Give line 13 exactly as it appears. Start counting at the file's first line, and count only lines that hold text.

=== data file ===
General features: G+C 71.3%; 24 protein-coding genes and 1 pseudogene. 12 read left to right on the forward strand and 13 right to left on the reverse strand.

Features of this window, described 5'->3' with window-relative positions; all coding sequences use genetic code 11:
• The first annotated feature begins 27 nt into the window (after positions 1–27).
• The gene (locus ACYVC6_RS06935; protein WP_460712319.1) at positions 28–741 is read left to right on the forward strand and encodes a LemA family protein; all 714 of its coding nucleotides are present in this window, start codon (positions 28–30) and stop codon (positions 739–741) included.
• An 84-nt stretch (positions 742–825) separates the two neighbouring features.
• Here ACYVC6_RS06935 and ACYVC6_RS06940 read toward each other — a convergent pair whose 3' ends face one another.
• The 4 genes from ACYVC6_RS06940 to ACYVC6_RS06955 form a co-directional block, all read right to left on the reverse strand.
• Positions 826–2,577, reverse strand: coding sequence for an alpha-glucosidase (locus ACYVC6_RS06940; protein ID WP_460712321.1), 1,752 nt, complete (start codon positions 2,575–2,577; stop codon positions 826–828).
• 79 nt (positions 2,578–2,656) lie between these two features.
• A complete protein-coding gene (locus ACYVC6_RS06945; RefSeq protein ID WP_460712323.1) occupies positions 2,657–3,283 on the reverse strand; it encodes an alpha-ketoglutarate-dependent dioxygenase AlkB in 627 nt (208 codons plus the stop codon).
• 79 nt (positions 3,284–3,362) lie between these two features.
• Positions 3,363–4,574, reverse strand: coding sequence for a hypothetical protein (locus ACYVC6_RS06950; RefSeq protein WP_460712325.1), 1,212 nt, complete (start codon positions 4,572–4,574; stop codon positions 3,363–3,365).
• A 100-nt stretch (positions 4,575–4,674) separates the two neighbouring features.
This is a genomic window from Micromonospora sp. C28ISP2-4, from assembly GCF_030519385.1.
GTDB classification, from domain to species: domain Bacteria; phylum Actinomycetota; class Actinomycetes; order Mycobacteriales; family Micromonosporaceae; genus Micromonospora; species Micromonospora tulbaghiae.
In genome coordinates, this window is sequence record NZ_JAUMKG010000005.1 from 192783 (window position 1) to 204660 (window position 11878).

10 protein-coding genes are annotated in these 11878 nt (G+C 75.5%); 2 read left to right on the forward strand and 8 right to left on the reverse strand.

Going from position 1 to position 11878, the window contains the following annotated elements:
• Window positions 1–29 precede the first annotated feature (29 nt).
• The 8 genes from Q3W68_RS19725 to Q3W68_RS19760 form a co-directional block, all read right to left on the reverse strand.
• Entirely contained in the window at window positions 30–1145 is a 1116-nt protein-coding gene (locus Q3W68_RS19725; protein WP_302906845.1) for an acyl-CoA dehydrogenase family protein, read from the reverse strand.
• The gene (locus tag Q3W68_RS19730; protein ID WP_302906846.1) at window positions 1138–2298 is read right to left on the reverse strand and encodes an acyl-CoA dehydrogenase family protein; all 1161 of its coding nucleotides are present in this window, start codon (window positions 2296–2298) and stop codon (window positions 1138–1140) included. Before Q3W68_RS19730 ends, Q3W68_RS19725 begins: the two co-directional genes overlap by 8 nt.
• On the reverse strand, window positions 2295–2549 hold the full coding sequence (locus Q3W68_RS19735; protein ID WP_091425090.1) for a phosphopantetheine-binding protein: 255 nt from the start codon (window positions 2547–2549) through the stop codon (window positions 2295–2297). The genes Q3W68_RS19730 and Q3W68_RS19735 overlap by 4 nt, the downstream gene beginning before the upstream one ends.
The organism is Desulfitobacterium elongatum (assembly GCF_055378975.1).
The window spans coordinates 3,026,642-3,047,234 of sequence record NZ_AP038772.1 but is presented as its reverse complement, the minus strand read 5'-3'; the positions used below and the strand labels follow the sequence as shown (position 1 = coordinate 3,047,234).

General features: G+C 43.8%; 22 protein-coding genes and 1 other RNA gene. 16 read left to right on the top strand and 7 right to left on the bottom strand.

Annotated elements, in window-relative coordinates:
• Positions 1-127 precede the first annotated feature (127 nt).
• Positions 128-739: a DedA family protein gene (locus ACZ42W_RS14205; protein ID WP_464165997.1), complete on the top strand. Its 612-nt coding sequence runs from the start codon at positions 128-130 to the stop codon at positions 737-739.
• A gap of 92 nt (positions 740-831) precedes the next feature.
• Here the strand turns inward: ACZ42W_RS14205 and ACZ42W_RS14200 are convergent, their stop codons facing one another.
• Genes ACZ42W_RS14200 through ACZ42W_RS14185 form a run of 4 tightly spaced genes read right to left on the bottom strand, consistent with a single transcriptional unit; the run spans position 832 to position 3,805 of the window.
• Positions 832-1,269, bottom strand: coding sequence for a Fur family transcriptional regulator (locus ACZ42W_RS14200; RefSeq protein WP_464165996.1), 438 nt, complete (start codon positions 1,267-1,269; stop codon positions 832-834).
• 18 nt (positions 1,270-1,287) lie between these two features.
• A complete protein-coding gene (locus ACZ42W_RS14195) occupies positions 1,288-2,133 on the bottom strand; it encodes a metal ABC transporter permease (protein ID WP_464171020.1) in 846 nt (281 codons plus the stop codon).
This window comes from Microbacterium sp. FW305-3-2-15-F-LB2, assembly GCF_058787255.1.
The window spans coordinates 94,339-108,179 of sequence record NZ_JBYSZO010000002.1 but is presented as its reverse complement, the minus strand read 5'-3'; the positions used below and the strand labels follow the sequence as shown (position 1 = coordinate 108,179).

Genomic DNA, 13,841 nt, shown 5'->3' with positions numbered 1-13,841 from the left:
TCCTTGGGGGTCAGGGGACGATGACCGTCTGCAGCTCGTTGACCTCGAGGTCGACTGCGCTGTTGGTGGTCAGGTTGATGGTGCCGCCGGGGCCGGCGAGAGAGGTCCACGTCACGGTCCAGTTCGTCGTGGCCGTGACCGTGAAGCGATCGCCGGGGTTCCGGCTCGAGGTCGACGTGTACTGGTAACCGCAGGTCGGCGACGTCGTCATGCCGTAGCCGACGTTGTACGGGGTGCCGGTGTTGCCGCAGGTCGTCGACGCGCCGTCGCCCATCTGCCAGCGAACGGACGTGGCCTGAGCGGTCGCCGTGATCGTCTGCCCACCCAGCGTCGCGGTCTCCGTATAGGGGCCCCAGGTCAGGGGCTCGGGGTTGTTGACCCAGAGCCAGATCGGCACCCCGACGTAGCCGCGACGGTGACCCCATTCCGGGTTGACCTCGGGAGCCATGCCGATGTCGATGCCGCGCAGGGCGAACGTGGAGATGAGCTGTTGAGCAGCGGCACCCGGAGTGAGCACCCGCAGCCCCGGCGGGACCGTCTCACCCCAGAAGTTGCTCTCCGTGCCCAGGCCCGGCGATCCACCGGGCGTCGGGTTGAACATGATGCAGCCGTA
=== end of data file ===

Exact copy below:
• A 100-nt stretch (positions 4,575–4,674) separates the two neighbouring features.